The Drums of War
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We come across our hero, Captain Rawson, deep inside the war-ravaged borders of Europe, as he fights alongside the brave and resolute Earl of Marlborough in defeating the, self-proclaimed, ‘invincible’ French army. Yet victory is short lived, blunted by the dissenting voices of the Dutch, who secretly seek to wrestle the power and life from Rawson’s compatriot, Marlborough.
In these hostile and insecure times, Captain Rawson is called on to succeed in his biggest, most daring mission to date: the rescue of a celebrated tapestry-maker turned spy from inside the fortified Bastille – the pride of a despotic France. Now alone behind enemy-lines, the undaunted Rawson must apply all his guile and wit in his rescuing of the renowned prisoner and his beautiful daughter, Amalia – a delicate girl to whom Rawson’s friendship soon blossoms into something more.
However, unbeknownst to Rawson the French and Dutch have already combined to plot both the assassination of Marlborough and the reclaiming of his power. This time Europe is beginning to close in on him, and it will take all of his self-sacrifice, skill and sincerity to once again rescue the war and the army’s pride from out of the clutches of the betrayers.
the Allied success did not last long. Bad weather forced a delay of several days and the Dutch generals once again refused to approve a major engagement. With the enemy now drawn up behind the River Dyle, Slangenberg and the others could not even agree on the best point to attempt a crossing and they quarrelled for hours on end. Their hesitation caused even further delays. It was not until 30 July that the council of war authorised a move over the river south of Louvain with a diversion to the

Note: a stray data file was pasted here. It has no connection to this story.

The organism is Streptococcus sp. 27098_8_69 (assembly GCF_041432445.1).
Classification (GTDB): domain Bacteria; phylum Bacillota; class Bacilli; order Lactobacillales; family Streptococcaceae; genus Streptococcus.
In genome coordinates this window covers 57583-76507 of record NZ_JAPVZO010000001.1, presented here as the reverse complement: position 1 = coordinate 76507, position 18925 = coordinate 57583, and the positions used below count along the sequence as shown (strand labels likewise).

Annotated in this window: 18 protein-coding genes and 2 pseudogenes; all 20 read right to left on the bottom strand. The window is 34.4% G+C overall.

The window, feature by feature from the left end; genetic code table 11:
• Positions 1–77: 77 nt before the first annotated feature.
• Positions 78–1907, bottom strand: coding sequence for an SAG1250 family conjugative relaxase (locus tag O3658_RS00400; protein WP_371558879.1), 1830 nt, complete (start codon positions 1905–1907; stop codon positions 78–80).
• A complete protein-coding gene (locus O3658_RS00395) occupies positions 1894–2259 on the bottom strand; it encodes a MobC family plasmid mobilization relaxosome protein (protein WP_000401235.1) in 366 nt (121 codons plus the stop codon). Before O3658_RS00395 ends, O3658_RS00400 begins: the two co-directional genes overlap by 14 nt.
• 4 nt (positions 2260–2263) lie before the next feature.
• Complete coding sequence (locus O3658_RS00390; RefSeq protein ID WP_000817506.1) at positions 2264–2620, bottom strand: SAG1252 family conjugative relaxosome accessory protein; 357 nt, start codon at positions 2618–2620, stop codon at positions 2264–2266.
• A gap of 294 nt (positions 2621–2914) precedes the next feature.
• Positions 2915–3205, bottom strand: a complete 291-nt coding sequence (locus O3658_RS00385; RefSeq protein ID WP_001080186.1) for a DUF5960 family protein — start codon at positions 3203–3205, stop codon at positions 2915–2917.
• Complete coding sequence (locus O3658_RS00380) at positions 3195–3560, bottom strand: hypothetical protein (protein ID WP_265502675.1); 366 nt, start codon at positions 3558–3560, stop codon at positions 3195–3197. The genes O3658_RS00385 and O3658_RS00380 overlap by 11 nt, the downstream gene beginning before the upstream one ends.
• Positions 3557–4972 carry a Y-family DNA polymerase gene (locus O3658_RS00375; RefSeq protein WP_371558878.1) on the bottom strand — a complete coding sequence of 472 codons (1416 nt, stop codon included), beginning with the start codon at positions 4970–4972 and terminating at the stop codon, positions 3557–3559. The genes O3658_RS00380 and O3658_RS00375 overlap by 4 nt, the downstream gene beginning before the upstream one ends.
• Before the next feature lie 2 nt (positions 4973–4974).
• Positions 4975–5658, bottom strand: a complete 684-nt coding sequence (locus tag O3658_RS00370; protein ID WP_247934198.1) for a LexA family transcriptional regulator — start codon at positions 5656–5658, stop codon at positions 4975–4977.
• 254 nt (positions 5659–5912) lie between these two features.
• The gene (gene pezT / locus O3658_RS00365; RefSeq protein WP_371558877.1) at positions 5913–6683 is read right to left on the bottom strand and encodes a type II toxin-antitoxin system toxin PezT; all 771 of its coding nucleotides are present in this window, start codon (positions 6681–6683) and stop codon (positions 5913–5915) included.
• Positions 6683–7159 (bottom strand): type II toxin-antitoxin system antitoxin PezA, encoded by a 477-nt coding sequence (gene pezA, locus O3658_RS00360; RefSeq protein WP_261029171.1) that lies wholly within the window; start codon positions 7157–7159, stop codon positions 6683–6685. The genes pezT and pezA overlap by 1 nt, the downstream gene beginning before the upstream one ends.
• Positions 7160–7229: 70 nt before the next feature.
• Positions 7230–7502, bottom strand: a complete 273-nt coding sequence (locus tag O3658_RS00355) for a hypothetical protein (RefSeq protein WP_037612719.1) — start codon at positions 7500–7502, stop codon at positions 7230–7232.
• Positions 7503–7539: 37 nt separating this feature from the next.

overwhelming spectacle. French nobles and their wives brought a colour and vivacity that made Amsterdam seem dull and lifeless by comparison. When she saw Louis XIV in his finery, moving like a god around the exquisite gardens and acting as a cynosure, she understood why he was called the Sun King. The heady experience had remained a happy memory until now. Suddenly, a dark shadow had been cast over their whole stay in France. 'I thought it was wrong at the start,' grumbled Beatrix. 'We should
survived fierce battles against the finest army in Europe. He was fortunate to reach dry land alive. The ordeal left him with a fever and a pounding headache. There was worse to come. When he reached The Hague, he found the Dutch army unready to take the field and unwilling to fight far beyond its immediate borders. Always thinking ahead, Marlborough had arranged during the winter for his supply depots to be fully stocked so that his army never had to forage while on the march. To his dismay and
was only a faint hope. A horse and cart went past then an old man staggered by on a walking stick. What he saw next as he peered around the corner of the alleyway were the two women, walking in step and staying close together. Yards behind them, he could just pick out a brawny figure in the gloom. Flattening his back against the wall, he was ready to pounce. Amalia Janssen and Beatrix got nearer and nearer until he could hear their matching footsteps. When they went past him, they didn't even
Daniel. Who could possibly wish to poison it?' 'It was the lady to whom you were speaking.' 'What - Madame du Vivier? She was utterly charming.' 'Her charm was very practised, Your Grace,' said Daniel, 'and her name was not Hélène du Vivier. She's an actress from Paris and I believe she was here to assassinate you.' Johannes Mytens raised a glass of wine to offer a very different toast. 'Let's drink to the death of the Duke of Marlborough!' The others were quick to join in the